'Darcy and O'Mara' is a novel by Arthur Cronin.
Click here to buy the paperback or download the ebook for free.

Thursday, May 11, 2006

Meeting Goldie Hawn

All the insects are returning to the garden. The leaves are starting to appear on the trees. People with long hair are dancing barefoot on the lawn to the sound of folk music. I must do something about that. I asked in the garden centre if they had something to get rid of them, but they said I should ask in the pharmacy.

My cousin Hugh once went to a lecture about carpets with a friend of his called Mark. Neither of them had an interest in carpets, but they thought Goldie Hawn would be speaking at the lecture.

She never showed up, which was very disappointing for Hugh and Mark. The lecture itself didn't cheer them up. After they left the lecture hall, Mark said, "I know someone who looks a bit like Goldie Hawn. We could go to see her."

"We might as well."

"And she looks like Goldie Hawn looked thirty years ago."

"That sounds even better than the real Goldie Hawn."

So they went to see her. Her name was Imelda, and she lived in a small cottage out in the country. They met her in her front garden.

She looked very like a young Goldie Hawn. Hugh and Mark stood there, in silence, just looking at her and smiling. She smiled back at them. After about a minute of this, she started to laugh, and then they started laughing too. The three of them spent another few minutes just laughing for no apparent reason.

The laughter came to a sudden end when her boyfriend, Trevor, came out of the house and said, "What are ye laughing at?"

"Nothing," Mark said.

"What's going on here?" Trevor said, obviously not believing that they were lauging at nothing.

Hugh said, "We just came to look at..." He stopped when he noticed the menacing stare on Trevor's face, and he also took note of the fact that the face was about a foot above the top of his own head. Trevor wouldn't have had any reason to laugh if he found out that they came to look at his girlfriend.

Hugh eventually said that they just came to look at the garden, which wasn't much of an excuse anyway, and the best possible excuse wouldn't have sounded like much after the long pause in the middle of what Hugh said.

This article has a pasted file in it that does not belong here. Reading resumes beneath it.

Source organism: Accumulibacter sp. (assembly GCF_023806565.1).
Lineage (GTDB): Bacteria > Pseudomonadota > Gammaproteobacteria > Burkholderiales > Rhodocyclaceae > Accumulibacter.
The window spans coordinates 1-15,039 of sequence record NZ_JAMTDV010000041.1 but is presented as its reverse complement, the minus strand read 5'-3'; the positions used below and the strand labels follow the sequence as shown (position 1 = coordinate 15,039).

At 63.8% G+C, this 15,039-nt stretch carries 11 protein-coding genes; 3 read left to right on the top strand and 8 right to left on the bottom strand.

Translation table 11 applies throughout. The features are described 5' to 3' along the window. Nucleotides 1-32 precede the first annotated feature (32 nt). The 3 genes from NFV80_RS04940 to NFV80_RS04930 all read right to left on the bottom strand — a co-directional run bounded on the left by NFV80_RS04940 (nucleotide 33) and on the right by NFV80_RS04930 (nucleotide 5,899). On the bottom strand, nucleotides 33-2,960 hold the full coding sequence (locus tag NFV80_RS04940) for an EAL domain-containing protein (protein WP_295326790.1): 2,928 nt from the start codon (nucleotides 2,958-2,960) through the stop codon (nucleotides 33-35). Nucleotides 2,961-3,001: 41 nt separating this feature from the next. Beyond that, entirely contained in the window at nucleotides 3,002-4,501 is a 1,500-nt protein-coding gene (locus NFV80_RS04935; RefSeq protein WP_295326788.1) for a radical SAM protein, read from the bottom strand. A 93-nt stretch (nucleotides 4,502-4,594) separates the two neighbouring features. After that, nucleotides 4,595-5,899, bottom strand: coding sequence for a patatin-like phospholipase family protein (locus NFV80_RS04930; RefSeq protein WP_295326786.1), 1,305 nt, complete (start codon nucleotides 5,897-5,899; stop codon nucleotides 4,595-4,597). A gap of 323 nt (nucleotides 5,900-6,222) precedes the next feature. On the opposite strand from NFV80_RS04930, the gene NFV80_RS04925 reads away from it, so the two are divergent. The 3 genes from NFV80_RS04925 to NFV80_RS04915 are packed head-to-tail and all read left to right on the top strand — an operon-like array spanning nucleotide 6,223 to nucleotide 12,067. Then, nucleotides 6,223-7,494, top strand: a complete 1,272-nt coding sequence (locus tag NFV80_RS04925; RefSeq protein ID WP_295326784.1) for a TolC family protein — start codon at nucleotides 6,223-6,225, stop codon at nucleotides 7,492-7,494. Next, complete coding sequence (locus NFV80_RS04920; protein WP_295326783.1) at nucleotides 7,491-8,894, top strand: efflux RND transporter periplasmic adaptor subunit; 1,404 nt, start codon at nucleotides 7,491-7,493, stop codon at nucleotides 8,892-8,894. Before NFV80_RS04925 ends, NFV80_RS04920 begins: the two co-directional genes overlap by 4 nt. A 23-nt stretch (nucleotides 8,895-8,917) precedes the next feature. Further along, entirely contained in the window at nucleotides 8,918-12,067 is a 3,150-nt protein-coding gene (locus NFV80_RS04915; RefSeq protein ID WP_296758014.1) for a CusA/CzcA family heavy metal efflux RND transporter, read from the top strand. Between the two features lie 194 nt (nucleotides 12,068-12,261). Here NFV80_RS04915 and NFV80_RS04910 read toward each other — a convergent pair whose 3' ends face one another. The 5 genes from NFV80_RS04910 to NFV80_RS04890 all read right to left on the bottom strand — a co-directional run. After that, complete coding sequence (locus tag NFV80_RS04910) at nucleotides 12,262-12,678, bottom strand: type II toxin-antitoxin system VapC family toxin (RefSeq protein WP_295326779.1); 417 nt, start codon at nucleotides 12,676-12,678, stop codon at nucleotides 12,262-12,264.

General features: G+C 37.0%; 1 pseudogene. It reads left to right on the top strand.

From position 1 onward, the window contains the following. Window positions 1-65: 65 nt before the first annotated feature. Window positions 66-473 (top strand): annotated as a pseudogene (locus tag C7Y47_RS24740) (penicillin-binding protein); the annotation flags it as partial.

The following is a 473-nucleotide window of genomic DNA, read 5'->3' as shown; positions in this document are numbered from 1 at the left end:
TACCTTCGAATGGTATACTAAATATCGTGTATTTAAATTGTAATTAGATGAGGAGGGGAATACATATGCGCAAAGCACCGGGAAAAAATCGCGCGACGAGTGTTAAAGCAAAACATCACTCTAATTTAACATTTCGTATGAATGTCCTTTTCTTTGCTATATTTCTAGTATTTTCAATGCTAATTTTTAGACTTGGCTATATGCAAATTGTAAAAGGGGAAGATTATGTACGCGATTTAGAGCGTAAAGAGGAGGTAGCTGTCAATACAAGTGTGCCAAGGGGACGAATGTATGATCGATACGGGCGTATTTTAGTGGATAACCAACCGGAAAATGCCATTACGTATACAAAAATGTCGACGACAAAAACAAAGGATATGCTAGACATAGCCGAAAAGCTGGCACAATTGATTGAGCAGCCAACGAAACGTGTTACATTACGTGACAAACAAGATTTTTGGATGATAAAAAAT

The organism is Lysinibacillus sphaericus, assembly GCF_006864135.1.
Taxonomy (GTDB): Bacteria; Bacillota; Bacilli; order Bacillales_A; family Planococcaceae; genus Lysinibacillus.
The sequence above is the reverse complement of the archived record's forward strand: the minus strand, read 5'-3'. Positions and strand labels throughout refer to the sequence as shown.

The menacing stare became even more menacing. Hugh and Mark turned around and walked away as quickly as they could without looking as if they were running away, which they were.

Their pace slowed as they walked down the hill, on a narrow, winding road. No cars passed by. It was a beautiful summer day. They listened to the sound of the birds and tried to remember Imelda's face. And forget Trevor's.

As they were walking past an old house they saw a friend of theirs, Quinny, in the garden. He told them it was his Aunt Flo's house, and he was supposed to be working on the garden, but he was spending most of his time looking for his blue suede shoes. He took them off so they wouldn't get dirty, but they kept going missing.

His uncle had a fear of lead pipes. He kept finding them in unexpected places, like birthday presents or in his shoes, so he put them in expected places, like the shed or on the area of ground where he spent a lot of time staring at.

He associated the pipes with blue things because one of the pipes was painted blue, and he developed a habit of putting blue things in expected places too. Quinny often found his shoes in the hedge, or in other places his uncle liked to look at.

To make sure he didn't lose them again, he tied them to a nineteenth century card table, but he lost the table.

He had been looking outdoors, in the places he found the shoes before, but Hugh pointed out that he should be looking indoors, in the places the table would be.